People pick up on culture fast through the example of their leadership, so leaders should demonstrate acknowledgment and support of diversity to build that sense of solidarity in their teams. There are many worlds of thought with which I disagree, but I work hard to respect them and be understanding of the background from which they originate. So much of our foundational backgrounds embed themselves into who we are today. While I can't even begin to fully understand every person's background or how they got to where they are, I can at least respect the fact that it played a part in creating them, even when we disagree.
We can also build a community culture by recognizing the dynamic interdependence between all team members, emphasizing the need for dialogue, compassion, and understanding across a team. Start by making sure everyone feels they belong.
We just had our annual meeting, where everyone — those stationed outside Minneapolis and some even outside the country — comes home to the "mothership" to celebrate everything in Clearfield. We start by discussing the upcoming year, host lots of learning during the day and hold parties every evening. Especially in this new hybrid world, bringing everyone together is critical to maintaining their sense of solidarity.
See everyone's potential equally
When I became a grandma, I developed a new perspective to understand inclusion in the face of diversity better: Look at people as babies. My six-month-old grandson is slightly over 19 pounds, while my 15-month-old is approaching 20 pounds. The older one is small for his age, while the younger one is big. To look at them, they seem totally different. And yet, I look at them as very much the same. They are both my grandsons, with the same potential for growth despite their differences. When we look at babies, whether grandchildren, children, or someone else's children, we so quickly look at them and see their potential. Each one is equally capable of becoming the next future star performer. If we can see the potential in babies, why can't we still see it when they grow up to become adults?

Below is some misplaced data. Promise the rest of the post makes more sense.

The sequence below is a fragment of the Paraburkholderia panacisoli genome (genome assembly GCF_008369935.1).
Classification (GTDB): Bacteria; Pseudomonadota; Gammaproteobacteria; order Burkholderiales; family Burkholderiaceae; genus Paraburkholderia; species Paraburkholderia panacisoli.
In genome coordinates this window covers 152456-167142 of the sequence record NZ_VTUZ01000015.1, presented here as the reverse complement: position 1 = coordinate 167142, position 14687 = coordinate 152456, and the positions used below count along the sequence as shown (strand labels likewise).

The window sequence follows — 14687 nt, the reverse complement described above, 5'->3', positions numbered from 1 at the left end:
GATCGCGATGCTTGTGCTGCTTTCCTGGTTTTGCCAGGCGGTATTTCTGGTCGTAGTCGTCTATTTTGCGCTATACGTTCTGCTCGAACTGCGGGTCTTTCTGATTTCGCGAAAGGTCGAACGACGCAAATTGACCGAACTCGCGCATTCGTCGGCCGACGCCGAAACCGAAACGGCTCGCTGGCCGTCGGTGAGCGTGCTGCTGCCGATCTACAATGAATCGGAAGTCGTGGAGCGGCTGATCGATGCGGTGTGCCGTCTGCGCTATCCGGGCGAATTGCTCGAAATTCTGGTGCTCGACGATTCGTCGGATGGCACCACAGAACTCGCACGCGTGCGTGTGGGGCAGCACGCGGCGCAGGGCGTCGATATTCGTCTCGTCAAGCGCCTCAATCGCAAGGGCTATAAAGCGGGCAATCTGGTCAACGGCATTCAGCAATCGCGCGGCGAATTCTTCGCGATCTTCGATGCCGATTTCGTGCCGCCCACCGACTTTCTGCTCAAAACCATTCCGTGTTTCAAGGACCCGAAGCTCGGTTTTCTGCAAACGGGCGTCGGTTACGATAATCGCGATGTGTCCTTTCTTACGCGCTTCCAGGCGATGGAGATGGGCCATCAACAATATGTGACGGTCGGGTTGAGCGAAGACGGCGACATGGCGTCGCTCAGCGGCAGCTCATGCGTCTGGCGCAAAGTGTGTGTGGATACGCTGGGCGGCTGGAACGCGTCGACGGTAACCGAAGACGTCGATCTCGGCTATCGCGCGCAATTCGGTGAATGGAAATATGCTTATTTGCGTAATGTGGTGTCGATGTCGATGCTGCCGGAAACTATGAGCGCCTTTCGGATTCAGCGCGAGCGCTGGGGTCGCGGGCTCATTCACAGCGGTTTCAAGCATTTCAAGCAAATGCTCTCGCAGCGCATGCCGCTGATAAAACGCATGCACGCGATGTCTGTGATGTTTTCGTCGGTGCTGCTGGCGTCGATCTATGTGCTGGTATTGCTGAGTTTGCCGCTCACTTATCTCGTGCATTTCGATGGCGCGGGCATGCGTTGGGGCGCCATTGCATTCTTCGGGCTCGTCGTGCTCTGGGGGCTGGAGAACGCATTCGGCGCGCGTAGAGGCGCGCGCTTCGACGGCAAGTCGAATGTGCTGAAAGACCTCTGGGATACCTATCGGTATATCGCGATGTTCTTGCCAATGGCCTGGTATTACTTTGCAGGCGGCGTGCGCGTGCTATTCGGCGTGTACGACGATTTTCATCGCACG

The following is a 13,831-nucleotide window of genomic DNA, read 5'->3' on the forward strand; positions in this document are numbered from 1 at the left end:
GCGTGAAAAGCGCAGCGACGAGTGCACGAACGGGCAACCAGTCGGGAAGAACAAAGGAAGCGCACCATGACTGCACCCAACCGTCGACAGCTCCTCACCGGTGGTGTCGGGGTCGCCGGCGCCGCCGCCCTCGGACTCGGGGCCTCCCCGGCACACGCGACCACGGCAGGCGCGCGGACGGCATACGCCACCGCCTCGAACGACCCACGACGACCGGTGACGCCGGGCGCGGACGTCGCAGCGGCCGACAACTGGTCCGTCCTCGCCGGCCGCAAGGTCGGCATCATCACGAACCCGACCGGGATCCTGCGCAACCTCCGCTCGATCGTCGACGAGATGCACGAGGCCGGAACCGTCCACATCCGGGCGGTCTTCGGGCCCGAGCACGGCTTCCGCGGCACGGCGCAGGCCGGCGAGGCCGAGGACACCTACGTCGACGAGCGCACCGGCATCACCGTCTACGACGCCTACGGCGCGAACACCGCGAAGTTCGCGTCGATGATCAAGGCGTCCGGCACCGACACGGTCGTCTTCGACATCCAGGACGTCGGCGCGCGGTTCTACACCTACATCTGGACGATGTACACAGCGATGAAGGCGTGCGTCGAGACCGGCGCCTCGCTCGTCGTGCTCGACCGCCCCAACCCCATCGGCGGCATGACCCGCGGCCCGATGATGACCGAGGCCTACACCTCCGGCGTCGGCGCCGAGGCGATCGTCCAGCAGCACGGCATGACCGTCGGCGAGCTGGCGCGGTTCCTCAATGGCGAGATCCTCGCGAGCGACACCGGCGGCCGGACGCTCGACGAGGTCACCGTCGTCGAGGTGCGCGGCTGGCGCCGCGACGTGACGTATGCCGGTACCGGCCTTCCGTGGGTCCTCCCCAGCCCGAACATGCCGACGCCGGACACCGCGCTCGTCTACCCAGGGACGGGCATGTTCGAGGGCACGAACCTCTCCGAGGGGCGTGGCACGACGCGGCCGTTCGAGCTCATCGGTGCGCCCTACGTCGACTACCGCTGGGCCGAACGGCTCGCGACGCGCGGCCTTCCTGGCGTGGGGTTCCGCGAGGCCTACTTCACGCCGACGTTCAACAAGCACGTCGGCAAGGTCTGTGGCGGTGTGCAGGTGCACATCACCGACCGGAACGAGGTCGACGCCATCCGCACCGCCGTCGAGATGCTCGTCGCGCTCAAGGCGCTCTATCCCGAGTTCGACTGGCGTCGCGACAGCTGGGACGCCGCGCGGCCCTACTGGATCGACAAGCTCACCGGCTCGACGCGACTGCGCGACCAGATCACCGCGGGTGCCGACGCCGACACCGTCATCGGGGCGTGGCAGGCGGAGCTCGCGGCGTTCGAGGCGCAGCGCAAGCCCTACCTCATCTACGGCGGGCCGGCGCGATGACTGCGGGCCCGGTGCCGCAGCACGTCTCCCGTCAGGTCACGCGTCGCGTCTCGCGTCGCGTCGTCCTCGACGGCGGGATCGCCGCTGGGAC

As leaders, seeing equal potential in everyone allows us to respect what their differences can bring to the team — as team members, seeing our peers full of potential will enable them to achieve their best for the benefit of the rest of the company. Look at someone and think about whose baby they were. Imagine someone caring for them, praying for them and trying to open doors for them; someone who saw them brimming with potential. Encourage others to imagine the same and help instill diverse teams with a greater sense of oneness and unity.As former U.N. Secretary-General Ban Ki-moon put it, "A world of peace and solidarity can only be accomplished by acknowledging and celebrating [sic] our diversity." Diversity and inclusion are more than just inviting people in: We need everyone aligned around creating an environment where people feel comfortable being their authentic selves and bringing those diverse perspectives to the table. Leaders need to build it into their team culture, but it also comes down to individual employees to take on their responsibility. Once someone takes charge, solidarity can quickly start to spread.